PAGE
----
oh interesting. I asked because, we have smoke detectors that are hard wired in our home so when 1 goes off they all go off, they really get us up, like when the batteries go bad, we get false alarms & it's terrifyingly loud. we have battery operated co2 detectors in a cpl places in the house but they are not nearly loud enough, when we get false alarms like when the battery goes bad. maybe we haven't heard their full volume but so far they aren't nearly as loud

also I thought your ear plugs eliminated all sound
That's interesting, ours are independent units.

I have yet to try any portable sound-isolating device that completely eliminated all sound, even the ones that looks like headphones and covered the whole ears. I think the brain compensates for reduced background noise and amplifies hearing sensitivity, leading to diminishing effectiveness of sound insulating devices. The irony. In worst case scenario, I use fully sealed ear/headphones and play white noise.
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Old 03-19-22, 08:45 AM
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Originally Posted by qwaalodge
That's interesting, ours are independent units.

I have yet to try any portable sound-isolating device that completely eliminated all sound, even the ones that looks like headphones and covered the whole ears. I think the brain compensates for reduced background noise and amplifies hearing sensitivity, leading to diminishing effectiveness of sound insulating devices. The irony. In worst case scenario, I use fully sealed ear/headphones and play white noise.
whatever gets you thru the night, right? my brother wears a facemask. re:wired detectors, I guess the benefit is if there's a fire on another floor, the detector on the floor you are sleeping on will wake you
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Old 03-19-22, 09:23 AM
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“CO2 detector?” Don’t think I’ve ever seen one of those.
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Old 03-19-22, 09:57 AM
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Originally Posted by Kedosto
ďCO2 detector?Ē Donít think Iíve ever seen one of those.

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Old 03-19-22, 03:35 PM
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Wearing ear plugs of any kind and no helmet is setting yourself up for disaster in my opinion.

Better to get a head band. I've been using the Halo headbands for about 4 years now and they are awesome! They make one that is wider that can cover your ears if you so choose. I have one those too. You can pull it down lower than the guy in the photo below. The cool thing about these headbands is they are very absorbent and have a rubber "dam" over your eyes to channel sweat away from going in your eyes. It works.

https://store.haloheadband.com/Halo-...over-p/mhb.htm


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Old 03-19-22, 04:36 PM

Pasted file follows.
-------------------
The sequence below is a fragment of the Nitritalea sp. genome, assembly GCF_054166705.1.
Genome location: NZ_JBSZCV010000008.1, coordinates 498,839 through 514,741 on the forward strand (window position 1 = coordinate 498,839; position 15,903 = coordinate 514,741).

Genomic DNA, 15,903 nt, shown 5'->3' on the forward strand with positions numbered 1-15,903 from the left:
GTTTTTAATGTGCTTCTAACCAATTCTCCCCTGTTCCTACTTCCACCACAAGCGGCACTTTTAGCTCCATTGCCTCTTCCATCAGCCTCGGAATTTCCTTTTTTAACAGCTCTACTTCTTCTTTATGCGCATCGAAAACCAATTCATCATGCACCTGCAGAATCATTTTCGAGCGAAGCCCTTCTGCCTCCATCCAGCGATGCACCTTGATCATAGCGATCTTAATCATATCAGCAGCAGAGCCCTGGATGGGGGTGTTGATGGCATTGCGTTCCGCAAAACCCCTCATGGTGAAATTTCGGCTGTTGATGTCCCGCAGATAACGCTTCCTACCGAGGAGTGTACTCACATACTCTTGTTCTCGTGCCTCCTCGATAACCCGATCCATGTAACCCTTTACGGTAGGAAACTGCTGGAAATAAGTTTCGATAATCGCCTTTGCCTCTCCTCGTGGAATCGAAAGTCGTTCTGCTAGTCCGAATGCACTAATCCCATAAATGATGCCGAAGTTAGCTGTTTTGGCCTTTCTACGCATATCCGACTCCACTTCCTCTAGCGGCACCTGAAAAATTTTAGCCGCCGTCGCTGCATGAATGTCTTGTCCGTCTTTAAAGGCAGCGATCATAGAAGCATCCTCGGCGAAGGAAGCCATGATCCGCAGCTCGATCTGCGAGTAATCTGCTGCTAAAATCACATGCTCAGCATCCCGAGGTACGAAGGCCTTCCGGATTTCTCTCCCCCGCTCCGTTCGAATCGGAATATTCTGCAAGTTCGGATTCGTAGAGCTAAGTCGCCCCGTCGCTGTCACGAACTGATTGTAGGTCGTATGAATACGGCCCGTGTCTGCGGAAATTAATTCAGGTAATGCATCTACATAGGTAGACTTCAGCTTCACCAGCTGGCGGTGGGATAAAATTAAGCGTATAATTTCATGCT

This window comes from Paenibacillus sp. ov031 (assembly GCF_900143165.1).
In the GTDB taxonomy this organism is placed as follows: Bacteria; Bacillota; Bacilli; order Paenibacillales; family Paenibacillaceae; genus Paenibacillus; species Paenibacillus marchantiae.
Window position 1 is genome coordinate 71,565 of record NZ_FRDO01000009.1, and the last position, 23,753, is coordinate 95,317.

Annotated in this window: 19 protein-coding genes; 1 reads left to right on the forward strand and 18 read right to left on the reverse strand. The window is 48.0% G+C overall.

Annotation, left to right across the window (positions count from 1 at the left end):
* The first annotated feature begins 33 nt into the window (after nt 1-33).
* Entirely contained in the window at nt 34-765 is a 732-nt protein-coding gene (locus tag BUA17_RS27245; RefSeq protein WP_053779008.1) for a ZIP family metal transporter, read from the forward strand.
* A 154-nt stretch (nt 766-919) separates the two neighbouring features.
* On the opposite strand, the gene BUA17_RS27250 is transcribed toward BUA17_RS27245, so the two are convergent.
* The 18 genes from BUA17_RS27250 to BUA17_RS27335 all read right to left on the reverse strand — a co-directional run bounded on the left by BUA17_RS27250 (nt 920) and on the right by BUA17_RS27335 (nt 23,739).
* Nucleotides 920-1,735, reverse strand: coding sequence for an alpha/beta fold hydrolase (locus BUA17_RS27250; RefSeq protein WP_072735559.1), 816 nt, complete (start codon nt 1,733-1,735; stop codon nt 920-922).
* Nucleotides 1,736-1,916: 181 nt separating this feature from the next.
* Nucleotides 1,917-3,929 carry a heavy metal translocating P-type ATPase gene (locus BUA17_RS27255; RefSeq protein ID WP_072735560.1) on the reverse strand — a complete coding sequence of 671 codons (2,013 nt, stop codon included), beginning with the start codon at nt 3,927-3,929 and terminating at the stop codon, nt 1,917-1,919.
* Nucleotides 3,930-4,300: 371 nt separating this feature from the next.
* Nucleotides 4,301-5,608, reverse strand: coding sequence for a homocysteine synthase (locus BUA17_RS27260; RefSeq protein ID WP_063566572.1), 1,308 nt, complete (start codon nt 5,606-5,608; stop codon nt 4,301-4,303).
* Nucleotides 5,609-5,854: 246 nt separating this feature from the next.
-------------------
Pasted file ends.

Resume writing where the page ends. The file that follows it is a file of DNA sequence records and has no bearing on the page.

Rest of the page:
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Originally Posted by Kedosto
ďCO2 detector?Ē Donít think Iíve ever seen one of those.
oops haha I meant co detectors (for carbon monoxide)
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Old 03-19-22, 05:47 PM
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Originally Posted by Iride01
edit... just realized that I assumed from the OP's reference of 2-3 in the title that they were talking about using earplugs for a two to three y.o. child that they carried with them on the ride. Now I see that they are asking about themselves.

so what does 2-3 mean? Or will I have found that out if I took the link?
I bet he means for 2-3 HOURS. While wind noise might be annoying (lot of it Wyoming), I don't think it will damage hearing and I can't imagine having plugs or ear buds that would interfere with things I need to hear.
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Old 03-20-22, 10:12 AM
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I've worn earplugs pretty much daily for decades, and I think it has contributed to 'swimmer's ear'-

narrowing of the ear canal. My personal theory, not confirmed by ear doctor...
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Old 05-01-22, 01:43 AM
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Originally Posted by Medium Size Dog
Not wearing a helmet could lead to permanent hearing loss IMO
Actually i kinda don't need it,even if i hit my head i think it wouldn't do much or rather any damage.I'm a tall person and over the years i've banged my head on various things i think now it's stiffened to the level almost if i was in shaolin temple training lol.In my opinion,i'd rather need hand/fist joint protection,the last crash i had have caused me injuries on bot left fist joint,and right hand small finger ligaments/tendons injury,not too bad but now it kinda limits me on doing daily stuff,it hurts yes but it's managable...

Originally Posted by CliffordK
A lot of my riding depends on listening for cars and vehicles around me.

I know that earplugs largely mute sounds and don't eliminate them, but I fear they would reduce vital safety information.

Perhaps make sure you have MIRRORS and use them.

And, keep the plugs clean, or use disposable ones.
The traffic isn't so bad where i live and it's a small city so i'm not concerned.I actually hear even better with earplugs,i know getting a mirror would be a good thing,but even without it i'm constantly doing quick checks to see if someone's overtaking me which has become a (good) habbit longer time ago.I'm doing those side checks even if i'm avoiding a branch or a pothole,cuz i know even a slight move to avoid them could lead to either me crashing against the vehicle that's overtaking me,or block the car behind me from overtaking me and somehow cause him to crash....Doing the same thing on sidewalks,never know when you'll have someone flying by next to you....